The tests are seen as opportunities to learn and improve rather than as something threatening. They act as valuable windows into thinking and help children take control of their own learning because they can assess their own knowledge, identify gaps and set themselves targets for their learning. Using the tests formatively and acting on the assessment information positively means children can improve their performances.
Mathematics Progress Tests are formal in nature but they don’t focus narrowly on the outcomes but instead look at what needs to be done further to contribute towards learning. Fully updated in line with the SATs to include multi-stage questions, they demand that children articulate their thinking about their work and so make accurate and reliable assessments of their strengths and weaknesses, identifying areas of potential difficulty and growth.
When used diagnostically and formatively, the Mathematics Progress Tests offer very powerful ways to identify gaps in learning and assess pupils’ performance against age-related expectations.
They recognise that assessment is only valuable if it changes the way teachers teach and children learn. By eliciting evidence of pupil performance or attainment, then interpreting it and taking action, we can facilitate huge gains in achievement.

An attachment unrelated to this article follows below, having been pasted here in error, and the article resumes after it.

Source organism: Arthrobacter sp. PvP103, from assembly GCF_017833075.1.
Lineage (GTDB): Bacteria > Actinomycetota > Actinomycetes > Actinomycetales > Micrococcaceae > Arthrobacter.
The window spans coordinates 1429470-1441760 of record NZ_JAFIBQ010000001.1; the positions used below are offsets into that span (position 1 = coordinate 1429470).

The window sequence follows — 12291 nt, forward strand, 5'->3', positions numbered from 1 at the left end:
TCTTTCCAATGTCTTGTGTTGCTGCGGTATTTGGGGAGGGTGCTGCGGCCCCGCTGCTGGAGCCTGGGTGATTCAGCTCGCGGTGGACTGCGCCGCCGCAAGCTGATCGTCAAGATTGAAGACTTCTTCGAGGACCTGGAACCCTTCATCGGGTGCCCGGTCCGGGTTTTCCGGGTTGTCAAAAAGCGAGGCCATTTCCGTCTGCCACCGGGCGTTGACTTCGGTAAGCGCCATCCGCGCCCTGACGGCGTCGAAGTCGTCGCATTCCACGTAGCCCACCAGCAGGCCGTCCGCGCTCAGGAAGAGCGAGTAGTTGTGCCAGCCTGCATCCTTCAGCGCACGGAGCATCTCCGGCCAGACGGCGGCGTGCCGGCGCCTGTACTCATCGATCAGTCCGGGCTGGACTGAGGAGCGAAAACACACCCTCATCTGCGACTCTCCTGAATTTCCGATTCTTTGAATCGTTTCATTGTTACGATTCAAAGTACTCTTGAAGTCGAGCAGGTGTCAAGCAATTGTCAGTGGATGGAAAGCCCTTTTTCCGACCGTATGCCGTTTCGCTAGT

Analysing progress in maths lessons
Using the online analysis and reports tools via MARK (My Assessment and Reporting Kit) enables you to gain valuable and clear insights into individual and group performances, view gaps and generate reports in an instant. MARK can show ‘hot-spots’, serious gaps and weak-points and so further examples and questions can be generated for children to try.
Effective assessment in maths removes the tension between diagnostic/formative and evaluative /summative functions by being flexible and focusing on progress rather than simply tests scores. Mathematics Progress Tests provide quality content and each of the questions can be ‘unpacked’ formatively and used as teaching opportunities to ‘zoom in’ and examine more closely. This post-test teaching provides maths moments to address any misconceptions, muddles and mix-ups.
With particular ‘red flag’ questions where there appears to be some confusion or lack of understanding, the tests can be used as collaborative exercises to pool ideas and expertise. For example, children can answer one question at a time and then be asked to work in groups to produce the best composite answers they can. This re-assessment enables everyone to participate in editing and improving their answers.
Promoting active assessment in maths lessons
Effective assessment in maths is a marriage of thinking, it is multidimensional and dedicated to successful learning. When a test discloses evidence of learning needs and this evidence is acted upon dynamically then we can close learning gaps and nudge children towards better understanding. It also makes children aware that maths is about learning and not performing, it is about communicating and making connections, that depth is more important than speed and everyone can learn maths to the highest levels.
The Mathematics Progress Tests can help children probe their own understandings, get feedback, support intelligent intervention and support either little steps or giant strides. In essence, the tests promote active assessment as they contain within themselves recipes for future action and cause learning to take place.
If you liked this blog, view our other Maths blogs here.